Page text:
Gerald (Gerry) Hahn is a retired manager of statistics at the (current) GE Global Research Center, where he worked for 46 years. He is a co-author of four books and many articles, recipient of numerous awards, and Fellow of the ASA and American Society for Quality. He holds a doctorate from Rensselaer Polytechnic Institute.
Necip Doganaksoy is a principal technologist at the GE Global Research Center and an adjunct professor at the Union Graduate College School of Management in Schenectady, New York. He is a co-author of two books and a Fellow of the ASA and American Society for Quality. He holds a doctorate from Union College.
Many years ago, we decided on a career in statistics. It was one of the two best decisions we ever made (second only to our choice of spouses). We wake up, at least most days, eager to face the challenges of work—a key criterion in selecting a career.
What makes a career in statistics so exciting? How has the recognition of the field changed during the course of our careers? And how does being a statistician affect our day-to-day thinking beyond the workplace?
What Turns Us On
Some reasons why statistics continues (after a combined 75 years in the field) to excite us include the following:
– The diversity of problems in which we become involved. Statistics deals with just about everything, from agriculture to zoology. Or, quoting a comment attributed to John Tukey, “The best thing about being a statistician is that you get to play in everyone’s backyard.” Most statisticians eventually focus on one or a few application areas, at least for a while, but even within these, there is much variety.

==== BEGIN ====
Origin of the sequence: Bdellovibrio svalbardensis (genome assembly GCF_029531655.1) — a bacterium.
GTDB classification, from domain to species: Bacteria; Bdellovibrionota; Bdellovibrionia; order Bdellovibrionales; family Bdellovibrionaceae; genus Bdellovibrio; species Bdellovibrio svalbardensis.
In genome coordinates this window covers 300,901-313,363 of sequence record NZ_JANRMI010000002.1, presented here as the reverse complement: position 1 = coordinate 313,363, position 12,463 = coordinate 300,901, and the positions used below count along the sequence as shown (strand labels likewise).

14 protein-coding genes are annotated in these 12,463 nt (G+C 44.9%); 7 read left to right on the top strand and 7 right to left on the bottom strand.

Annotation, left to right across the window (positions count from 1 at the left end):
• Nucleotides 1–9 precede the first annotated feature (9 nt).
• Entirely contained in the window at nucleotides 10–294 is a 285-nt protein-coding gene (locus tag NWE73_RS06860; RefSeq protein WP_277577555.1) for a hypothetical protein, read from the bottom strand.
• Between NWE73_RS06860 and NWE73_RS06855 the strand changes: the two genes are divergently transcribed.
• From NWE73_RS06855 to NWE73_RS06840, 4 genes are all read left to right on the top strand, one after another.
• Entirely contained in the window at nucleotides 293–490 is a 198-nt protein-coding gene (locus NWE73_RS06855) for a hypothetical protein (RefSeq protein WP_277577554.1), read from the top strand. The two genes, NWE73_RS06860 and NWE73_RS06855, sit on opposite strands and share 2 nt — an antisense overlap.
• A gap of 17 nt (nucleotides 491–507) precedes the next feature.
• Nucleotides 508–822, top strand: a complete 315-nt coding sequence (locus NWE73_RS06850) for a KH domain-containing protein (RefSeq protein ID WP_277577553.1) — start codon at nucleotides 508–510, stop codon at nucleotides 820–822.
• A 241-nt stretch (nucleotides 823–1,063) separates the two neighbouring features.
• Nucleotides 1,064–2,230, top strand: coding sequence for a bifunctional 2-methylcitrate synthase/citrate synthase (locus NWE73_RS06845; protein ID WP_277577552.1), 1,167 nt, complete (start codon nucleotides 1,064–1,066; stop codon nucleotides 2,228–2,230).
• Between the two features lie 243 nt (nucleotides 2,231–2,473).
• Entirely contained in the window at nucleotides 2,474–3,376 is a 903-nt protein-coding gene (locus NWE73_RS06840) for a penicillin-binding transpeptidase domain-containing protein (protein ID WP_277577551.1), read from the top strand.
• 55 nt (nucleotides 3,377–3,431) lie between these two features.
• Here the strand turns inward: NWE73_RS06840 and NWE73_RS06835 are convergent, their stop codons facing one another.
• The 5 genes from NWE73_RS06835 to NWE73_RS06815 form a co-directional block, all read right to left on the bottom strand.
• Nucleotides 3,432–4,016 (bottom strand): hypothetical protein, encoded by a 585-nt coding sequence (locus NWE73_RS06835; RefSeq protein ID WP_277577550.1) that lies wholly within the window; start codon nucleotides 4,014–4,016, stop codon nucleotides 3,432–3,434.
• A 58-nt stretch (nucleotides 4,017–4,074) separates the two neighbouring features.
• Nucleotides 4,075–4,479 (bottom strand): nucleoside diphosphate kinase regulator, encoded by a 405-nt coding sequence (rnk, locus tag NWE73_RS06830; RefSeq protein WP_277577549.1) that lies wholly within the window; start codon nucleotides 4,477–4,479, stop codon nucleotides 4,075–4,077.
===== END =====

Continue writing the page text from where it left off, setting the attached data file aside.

– The intellectual challenge of the work. Statisticians have been called data detectives and gatekeepers of the scientific method. Problems are rarely clear-cut, and often part of the challenge is to define the real problem. There is ample opportunity to be imaginative.
– The importance to our employers and often to society of what we do.
– The opportunity to interact with a wide variety of interesting people with different backgrounds.
An Upward Trend
We are gratified by the trend in the public recognition accorded to statistics through the course of our careers. Quoting Lynne Hare, “In years past, I used to get nerd associations with statistics. Now I get mostly awe. Wow, you can understand that stuff? And you make money doing it? ‘Yup,’ I say. ‘Not many people can do it, the demand is high, and I can make a bundle.’”
If it moves, it’s biology; if it stinks, it’s chemistry; if it doesn’t work, it’s physics; if it puts you to sleep, it’s statistics.
~ Anonymous student
There must be some downsides associated with being a statistician. What are they?
Start with the name and the general perception. We concur with 2011 ASA President Nancy Geller’s urging our profession to not shun the “s word” in her August 2011 President’s Corner column. But let’s face it—the public’s image of a statistician is still not in the same league as that of an astronaut, biotechnologist, or physicist. Statisticians are associated with statistics—and statistics is sometimes regarded as boring, deceptive, or both. It will not be long until you hear the worn quote that Mark Twain attributed to Disraeli: “There are three kinds of lies: lies, damn lies, and statistics.” Or the story about the chap who became a statistician because he did not have the personality to be an accountant.
Initial negative impressions are furthered by the often less-than-exciting introductory statistics course that many have taken in college. Such courses may have focused on the mechanics of the calculations or the mathematical theory at the expense of stressing statistical concepts and demonstrating their broad applicability. The ASA and many colleagues are working hard to help make introductory courses more appealing and to place greater emphasis on statistical concepts and statistical thinking. There has been important progress in recent years, including some down-to-earth introductory texts and the introduction in the United States of the Advanced Placement course in statistics for high-school students.